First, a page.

When you’ve found a home you love that’s priced within your budget, it’s time to make an offer. To make an offer on a home, you and your real estate agent draw up and give to the seller a document called a purchase contract.
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The Purchase Contract
Your real estate agent will have copies of the type of purchase contract that’s considered standard in your area. Purchase contracts typically contain the following:
- Your offer price, including a specification of the down payment amount
- Financing information that specifies the amount of the mortgage you hope to get and that identifies the lender
- Legal description of the property
- List of what’s included (appliances, fixtures, carpeting, and so on) and not included in the sale
- Move-in date
- Closing date
- Termination date, so the seller can’t delay
The purchase contract you give the seller should contain contingencies, or riders, that allow you to back out of the contract if certain conditions aren’t met. Including these contingencies is a crucial way to protect yourself financially as you work through the transaction:
- Mortgage contingency: Allows you to back out of the contract if you’re unable to get the mortgage.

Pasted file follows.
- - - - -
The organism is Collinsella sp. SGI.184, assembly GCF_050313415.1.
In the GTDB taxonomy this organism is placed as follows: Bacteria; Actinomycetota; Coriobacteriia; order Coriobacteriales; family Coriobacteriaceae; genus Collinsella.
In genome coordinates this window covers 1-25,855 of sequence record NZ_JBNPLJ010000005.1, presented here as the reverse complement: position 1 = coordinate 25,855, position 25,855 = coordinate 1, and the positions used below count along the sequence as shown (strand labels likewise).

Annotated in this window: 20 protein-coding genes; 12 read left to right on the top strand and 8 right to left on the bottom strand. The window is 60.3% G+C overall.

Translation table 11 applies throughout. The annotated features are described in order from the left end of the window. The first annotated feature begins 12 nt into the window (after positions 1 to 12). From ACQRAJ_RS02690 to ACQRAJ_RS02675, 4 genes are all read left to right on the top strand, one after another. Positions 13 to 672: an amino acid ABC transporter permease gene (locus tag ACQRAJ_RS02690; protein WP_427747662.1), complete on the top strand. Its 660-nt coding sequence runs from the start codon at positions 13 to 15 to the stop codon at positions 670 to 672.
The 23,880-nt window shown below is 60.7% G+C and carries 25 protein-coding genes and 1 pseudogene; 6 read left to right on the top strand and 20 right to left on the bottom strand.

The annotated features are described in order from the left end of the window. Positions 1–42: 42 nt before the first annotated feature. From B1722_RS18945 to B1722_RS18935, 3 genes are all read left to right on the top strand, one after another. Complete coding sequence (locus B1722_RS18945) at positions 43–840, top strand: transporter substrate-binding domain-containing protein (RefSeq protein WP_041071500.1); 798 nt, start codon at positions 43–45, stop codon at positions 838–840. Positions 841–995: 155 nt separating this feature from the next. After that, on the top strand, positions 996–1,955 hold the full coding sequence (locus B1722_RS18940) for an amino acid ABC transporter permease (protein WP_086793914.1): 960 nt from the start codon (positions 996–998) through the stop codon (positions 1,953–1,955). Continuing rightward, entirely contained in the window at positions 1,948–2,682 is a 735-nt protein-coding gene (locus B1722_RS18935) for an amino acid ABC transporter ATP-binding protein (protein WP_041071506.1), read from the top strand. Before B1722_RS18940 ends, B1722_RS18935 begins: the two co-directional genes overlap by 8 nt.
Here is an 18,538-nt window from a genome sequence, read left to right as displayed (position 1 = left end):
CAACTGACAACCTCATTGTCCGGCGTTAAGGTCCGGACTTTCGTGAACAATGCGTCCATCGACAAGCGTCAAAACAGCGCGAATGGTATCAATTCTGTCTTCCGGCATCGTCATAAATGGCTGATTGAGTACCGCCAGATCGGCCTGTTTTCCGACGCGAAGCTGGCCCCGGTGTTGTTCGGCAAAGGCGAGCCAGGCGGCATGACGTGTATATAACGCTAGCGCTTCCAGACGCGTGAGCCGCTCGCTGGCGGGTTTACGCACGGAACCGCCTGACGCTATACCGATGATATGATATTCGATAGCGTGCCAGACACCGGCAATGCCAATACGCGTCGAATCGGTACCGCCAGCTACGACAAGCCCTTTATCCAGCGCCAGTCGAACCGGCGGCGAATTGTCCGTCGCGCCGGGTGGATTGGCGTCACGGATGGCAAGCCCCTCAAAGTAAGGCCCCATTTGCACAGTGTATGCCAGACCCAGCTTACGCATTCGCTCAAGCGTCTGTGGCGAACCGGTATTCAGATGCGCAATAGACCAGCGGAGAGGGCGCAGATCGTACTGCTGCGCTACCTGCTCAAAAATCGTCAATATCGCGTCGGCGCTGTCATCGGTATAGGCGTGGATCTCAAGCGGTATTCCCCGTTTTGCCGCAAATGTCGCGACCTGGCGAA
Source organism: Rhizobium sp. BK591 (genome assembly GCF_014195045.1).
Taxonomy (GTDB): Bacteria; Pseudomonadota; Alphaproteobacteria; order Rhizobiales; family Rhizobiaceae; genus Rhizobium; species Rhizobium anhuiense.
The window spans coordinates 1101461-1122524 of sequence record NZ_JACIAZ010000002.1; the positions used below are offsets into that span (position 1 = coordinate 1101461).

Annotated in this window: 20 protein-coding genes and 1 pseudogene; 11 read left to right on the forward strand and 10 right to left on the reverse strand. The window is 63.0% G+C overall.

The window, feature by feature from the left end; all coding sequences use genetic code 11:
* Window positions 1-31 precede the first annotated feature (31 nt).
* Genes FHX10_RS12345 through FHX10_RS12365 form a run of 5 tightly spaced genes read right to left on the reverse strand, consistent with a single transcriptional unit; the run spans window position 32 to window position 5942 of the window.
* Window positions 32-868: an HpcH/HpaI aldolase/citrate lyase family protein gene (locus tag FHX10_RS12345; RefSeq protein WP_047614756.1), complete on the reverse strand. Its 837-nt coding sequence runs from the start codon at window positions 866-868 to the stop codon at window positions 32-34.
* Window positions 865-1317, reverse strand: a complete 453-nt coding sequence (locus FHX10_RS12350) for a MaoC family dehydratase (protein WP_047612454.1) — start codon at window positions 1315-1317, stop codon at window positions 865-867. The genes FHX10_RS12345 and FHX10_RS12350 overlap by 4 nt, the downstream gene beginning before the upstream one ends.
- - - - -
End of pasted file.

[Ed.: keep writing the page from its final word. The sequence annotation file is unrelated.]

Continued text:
- Inspection contingency: Allows you to back out if the inspection turns up hidden structural problems or other unacceptable physical defects in the house.
- Attorney-approval contingency: Allows you to back out if your lawyer does not approve of the contract.
- Negotiations for corrective work: Allows you to reopen negotiations if inspections turn up expensive corrective work needed on the house.
- Title contingency: Allows you to review the title on the property to evaluate its accuracy and validity and to back out of the deal if title problems are uncovered.
- Final verification of condition: Allows you to renegotiate or back out if, during the final walkthrough before closing, you spot a significant defect or problem with the house that is new or that the seller hid.
Earnest Money or Down Payment
Along with the purchase offer, you’ll likely have to include either earnest money or the entire down payment. (Earnest money is a deposit that usually ranges from $500 to several thousand dollars.) Specify in the contract that the money must be deposited in an interest-bearing account and that the interest on this amount belongs to you.
How to Price Your Offer
Your goal in bidding on a house is to make the lowest possible offer that will be accepted. That offer could be higher, lower, or equal to the seller’s asking price. When deciding how much to bid, consider two factors:
- CMA: If the asking price is much higher than the sales prices for comparable homes, you should probably bid below the asking price.
- Market conditions: If it’s a seller’s market, you’ll likely have to bid higher than the CMA price—maybe considerably higher. If it’s a buyer’s market, you may safely be able to bid below the asking price.